Its safe to say that 2011 has been the biggest year of our lives. Our family grew by three, and none of them even came from the SPCA. The year has certainly been defined as the year of the triplets in our house, and I imagine that it will be that way for many many years to come. Justin and I have been reflecting on the ever-expanding field of emotions we’ve experienced in our first year as parents, so I decided to write down my thoughts on a couple of topics that stand out to me as the strongest descriptors of 2011: Struggle, Joy, Love & Communication.
I didn’t know it yet on New Years Day 2011, but I wouldn’t be going back to work on Monday. The three babies who we had only known about for a few months were growing well, but a normal human uterus isn’t typically required to hold three babies at once, and I was already having contractions at 25 weeks pregnant (24 weeks is the beginning of “viability” which is not a comforting thought). It was pretty much decided for me by my husband and our boss (and soon to follow by my doctor) that it was time for me to start maternity leave. I didn’t get to clear my desk, or have a last-day lunch or say goodbye to anyone, but I was also relieved to be able to focus solely on being pregnant and staying that way for awhile longer.
Bed rest at home was miserable. Sure, I watched Seasons 1-3 of Gray’s Anatomy (it just got kinda awful after that, you know?) and a whole lot of TLC reality programming, but I was at a level of uncomfortable I can’t really explain. We didn’t have a great setup for me at the house, and I ended up having to make several trips to the hospital to monitor contractions. After the third or fourth time in as many weeks, my doctor decided that all the back and forth was enough and I needed to stay at the hospital until the babies were born. I was thankful to be there, and Justin was relieved to have nurses just a button away.
The two months of bed rest that led up to the babies being born were really nothing of a struggle compared to the 5 weeks they spent in the hospital after they arrived. At the time it was hard, but I didn’t spend much time thinking about it being hard. It just was what it was. But looking back on that period since then, I feel an immense heaviness. Oliver, Zoey, and Quinn were born 7 weeks early and were taken straight from the operating room to the NICU. As my doctor pulled them out of me and held them up over the curtain for me to see them for the first time I remember thinking “Remember this. This is big. Remember what they look like, what you’re feeling. Remember everything.” I remember trying to remember. I don’t remember who cried, if they cried right away. I don’t remember an overwhelming feeling of emotion, just relief that they were actually here and alive and going to be ok. I remember having a hard time breathing and that they were playing “Come Sail Away” on the speakers and I was thinking “The first sound my babies heard in this world is Styx? Really?”
When I think about it I still feel really emotional about the things I missed out on…holding my babies within minutes of being born, getting to know them in the quiet solitude of my room with only my husband there. Getting to just stare at their perfect faces for as long as I wanted without tubes and plastic walls and protective goggles. I hate that I had to ask permission to hold my babies. I hate that I had to wait hours before seeing them for the first time out of the operating room. I hate that every time I saw them for the first 5 weeks of their lives there were always a handful of strangers in the room. I hate that I was in so much pain from my c-section and subsequent infection that my mind was as occupied with that as it was with getting to know and love on my babies. I hate that I had to pump instead of breast feed and that pumping took up so much time away from my babies and that I had to watch everyone else who wasn’t their mother getting to hold them and talk to them while I was pumping. Given the distance of the last 10 months, I can say that to date, this was the hardest time in my life.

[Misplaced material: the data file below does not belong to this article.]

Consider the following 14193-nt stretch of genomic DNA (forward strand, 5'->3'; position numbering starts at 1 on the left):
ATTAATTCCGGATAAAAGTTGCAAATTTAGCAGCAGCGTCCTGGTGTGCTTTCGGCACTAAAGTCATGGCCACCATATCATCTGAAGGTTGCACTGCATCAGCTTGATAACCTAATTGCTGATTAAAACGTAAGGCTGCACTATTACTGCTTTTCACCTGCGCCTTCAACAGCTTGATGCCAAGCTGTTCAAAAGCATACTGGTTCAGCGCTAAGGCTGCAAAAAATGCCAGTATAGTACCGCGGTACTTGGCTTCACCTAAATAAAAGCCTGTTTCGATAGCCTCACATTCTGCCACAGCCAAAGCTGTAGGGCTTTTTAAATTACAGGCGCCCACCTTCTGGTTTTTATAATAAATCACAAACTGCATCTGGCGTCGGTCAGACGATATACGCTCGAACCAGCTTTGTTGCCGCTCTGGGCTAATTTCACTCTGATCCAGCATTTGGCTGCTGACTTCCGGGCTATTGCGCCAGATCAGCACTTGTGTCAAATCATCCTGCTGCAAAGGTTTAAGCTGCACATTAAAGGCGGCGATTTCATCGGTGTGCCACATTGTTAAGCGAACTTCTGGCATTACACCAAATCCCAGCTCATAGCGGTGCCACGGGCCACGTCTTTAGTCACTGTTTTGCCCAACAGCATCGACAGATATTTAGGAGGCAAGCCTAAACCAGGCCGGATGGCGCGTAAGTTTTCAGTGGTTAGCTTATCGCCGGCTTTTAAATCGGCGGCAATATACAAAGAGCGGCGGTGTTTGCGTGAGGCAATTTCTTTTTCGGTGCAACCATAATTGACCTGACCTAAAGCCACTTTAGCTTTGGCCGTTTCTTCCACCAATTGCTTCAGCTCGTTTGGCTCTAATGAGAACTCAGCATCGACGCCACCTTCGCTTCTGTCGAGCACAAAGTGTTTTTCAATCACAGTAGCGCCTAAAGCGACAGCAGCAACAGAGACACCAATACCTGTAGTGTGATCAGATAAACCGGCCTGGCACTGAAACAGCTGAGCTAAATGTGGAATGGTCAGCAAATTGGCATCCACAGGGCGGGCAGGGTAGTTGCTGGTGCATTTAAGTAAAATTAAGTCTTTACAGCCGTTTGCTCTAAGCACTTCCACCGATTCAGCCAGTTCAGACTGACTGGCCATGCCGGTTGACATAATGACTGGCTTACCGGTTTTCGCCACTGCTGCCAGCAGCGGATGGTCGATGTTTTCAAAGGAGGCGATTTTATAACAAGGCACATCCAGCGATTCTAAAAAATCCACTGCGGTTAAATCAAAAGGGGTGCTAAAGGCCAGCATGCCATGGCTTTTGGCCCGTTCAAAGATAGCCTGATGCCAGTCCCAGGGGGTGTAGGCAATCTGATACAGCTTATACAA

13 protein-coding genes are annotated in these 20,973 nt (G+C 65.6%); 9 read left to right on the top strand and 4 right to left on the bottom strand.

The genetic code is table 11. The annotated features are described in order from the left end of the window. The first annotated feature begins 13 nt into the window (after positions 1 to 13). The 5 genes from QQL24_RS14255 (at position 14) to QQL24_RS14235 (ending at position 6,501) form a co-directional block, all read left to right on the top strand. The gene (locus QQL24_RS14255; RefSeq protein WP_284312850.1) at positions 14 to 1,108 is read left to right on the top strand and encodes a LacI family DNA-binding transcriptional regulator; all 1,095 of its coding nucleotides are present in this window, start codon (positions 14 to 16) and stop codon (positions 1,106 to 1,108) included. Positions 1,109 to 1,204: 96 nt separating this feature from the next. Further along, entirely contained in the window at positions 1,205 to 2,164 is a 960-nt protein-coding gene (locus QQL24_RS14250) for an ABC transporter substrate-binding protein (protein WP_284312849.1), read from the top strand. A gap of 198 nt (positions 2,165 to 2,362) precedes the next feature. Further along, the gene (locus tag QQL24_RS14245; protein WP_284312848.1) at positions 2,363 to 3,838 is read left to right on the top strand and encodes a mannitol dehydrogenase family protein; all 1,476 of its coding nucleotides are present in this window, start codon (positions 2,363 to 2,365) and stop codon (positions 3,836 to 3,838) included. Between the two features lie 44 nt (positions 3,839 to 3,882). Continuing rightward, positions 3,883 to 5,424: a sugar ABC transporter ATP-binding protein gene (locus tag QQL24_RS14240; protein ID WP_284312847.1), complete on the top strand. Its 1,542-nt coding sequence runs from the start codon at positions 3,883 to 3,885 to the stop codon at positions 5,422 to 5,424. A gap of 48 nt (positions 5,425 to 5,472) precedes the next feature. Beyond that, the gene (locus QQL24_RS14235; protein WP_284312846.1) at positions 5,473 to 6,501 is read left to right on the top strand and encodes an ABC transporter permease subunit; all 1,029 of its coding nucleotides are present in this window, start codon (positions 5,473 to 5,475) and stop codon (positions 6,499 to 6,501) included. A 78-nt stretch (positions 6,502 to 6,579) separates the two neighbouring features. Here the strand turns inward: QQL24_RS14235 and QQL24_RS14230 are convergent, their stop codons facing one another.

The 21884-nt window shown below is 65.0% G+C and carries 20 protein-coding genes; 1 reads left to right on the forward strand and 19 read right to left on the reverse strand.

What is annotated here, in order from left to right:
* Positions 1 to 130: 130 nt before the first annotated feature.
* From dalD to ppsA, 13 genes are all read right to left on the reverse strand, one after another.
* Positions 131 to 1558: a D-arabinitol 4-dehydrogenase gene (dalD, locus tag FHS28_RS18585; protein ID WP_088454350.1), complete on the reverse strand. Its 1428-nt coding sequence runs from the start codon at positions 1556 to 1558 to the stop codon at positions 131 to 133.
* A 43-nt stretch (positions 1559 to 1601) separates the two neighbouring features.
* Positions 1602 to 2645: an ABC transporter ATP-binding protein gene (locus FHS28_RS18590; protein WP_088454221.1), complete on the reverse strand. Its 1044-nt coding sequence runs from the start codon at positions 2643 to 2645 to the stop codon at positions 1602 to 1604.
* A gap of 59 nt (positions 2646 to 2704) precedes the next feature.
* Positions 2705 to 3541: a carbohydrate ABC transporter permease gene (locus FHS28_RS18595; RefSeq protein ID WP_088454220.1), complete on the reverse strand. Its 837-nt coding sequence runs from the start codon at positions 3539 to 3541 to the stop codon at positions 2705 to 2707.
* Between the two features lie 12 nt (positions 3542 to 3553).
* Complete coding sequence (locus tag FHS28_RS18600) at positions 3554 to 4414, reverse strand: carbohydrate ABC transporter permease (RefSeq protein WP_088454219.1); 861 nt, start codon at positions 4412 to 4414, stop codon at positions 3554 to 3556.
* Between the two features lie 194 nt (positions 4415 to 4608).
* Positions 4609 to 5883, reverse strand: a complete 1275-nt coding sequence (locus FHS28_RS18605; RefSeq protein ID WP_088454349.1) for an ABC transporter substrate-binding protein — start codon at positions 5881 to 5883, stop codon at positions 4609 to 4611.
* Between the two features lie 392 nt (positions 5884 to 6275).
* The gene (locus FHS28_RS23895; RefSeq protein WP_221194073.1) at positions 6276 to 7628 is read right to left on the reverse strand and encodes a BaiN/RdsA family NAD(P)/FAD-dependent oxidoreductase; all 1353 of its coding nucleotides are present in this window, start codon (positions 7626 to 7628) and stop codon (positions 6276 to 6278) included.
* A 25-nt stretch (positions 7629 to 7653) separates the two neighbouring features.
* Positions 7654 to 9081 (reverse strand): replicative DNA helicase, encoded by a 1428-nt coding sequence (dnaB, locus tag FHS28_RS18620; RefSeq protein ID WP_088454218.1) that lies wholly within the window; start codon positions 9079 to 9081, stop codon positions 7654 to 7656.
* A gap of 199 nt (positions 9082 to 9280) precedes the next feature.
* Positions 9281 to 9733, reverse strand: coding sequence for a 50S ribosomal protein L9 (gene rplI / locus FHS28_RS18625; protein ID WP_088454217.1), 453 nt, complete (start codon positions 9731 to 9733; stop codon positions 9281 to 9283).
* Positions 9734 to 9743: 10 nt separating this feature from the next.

When I start to allow myself to mourn all of these things I remind myself that I have three healthy babies. I firmly believe that God protected and guarded my heart from worry during those months. Though their health was never guaranteed and I wasn’t naive to all of the possible complications, I somehow never questioned it. I prayed for them all the time, but not worried, pleading prayers. I prayed that Jesus was with my little ones when I wasn’t, that they felt His closeness and felt loved, and that they would know Him so deeply that it didn’t matter that they didn’t have a conscious awareness of Him.
Since becoming a mother I feel like I’ve heard countless stories of other families struggling with trying to get pregnant, trying to stay pregnant, trying to keep babies alive… mine is barely a struggle in comparison. It humbles me to remember this; every moment we have with our children is a gift to us that is not guaranteed.
Oliver and Zoey came home with us on April 2, just one day after they turned 1 month old. It was terrifying and wonderful at the same time. Quinn came home on April 4. Justin and I agreed that though having them at home meant no nurses to help us, no breaks from feedings round the clock, no monitors to assure us that they were indeed still breathing, that having our babies at HOME with us was the best thing ever. At last, our family was all together under one roof.
Yes, having triplets is a handful. There are a lot of difficult moments and times when I think “This would be so much easier with one,” but there are so many more joyful moments than difficult ones. Seeing them grow individually and develop relationships with each other has been the most incredible thing. They have each other, and no matter what else happens in their lives, they always will.
I think the biggest thing I’ve taken away from this year is that when no one else is, your family is there for you. That’s not to say that we haven’t been the recipients of an incredible amount of generosity from friends and even strangers (thank you, you know who you are), but who else is going to sleep on your couch and help you feed your babies at 5am, and then make you coffee and wash your dishes? And keep coming back to do it for weeks and weeks and when that part is over they STILL want to come hang out with those screaming little food pits and let you and your husband go on a date? Our parents have been incredible to us this year and we are so thankful to have them close by. Seeing how much joy our babies bring to them and to the rest of the family is beautiful and makes it worth us not moving to Portland, back when we had options (just kidding, just kidding).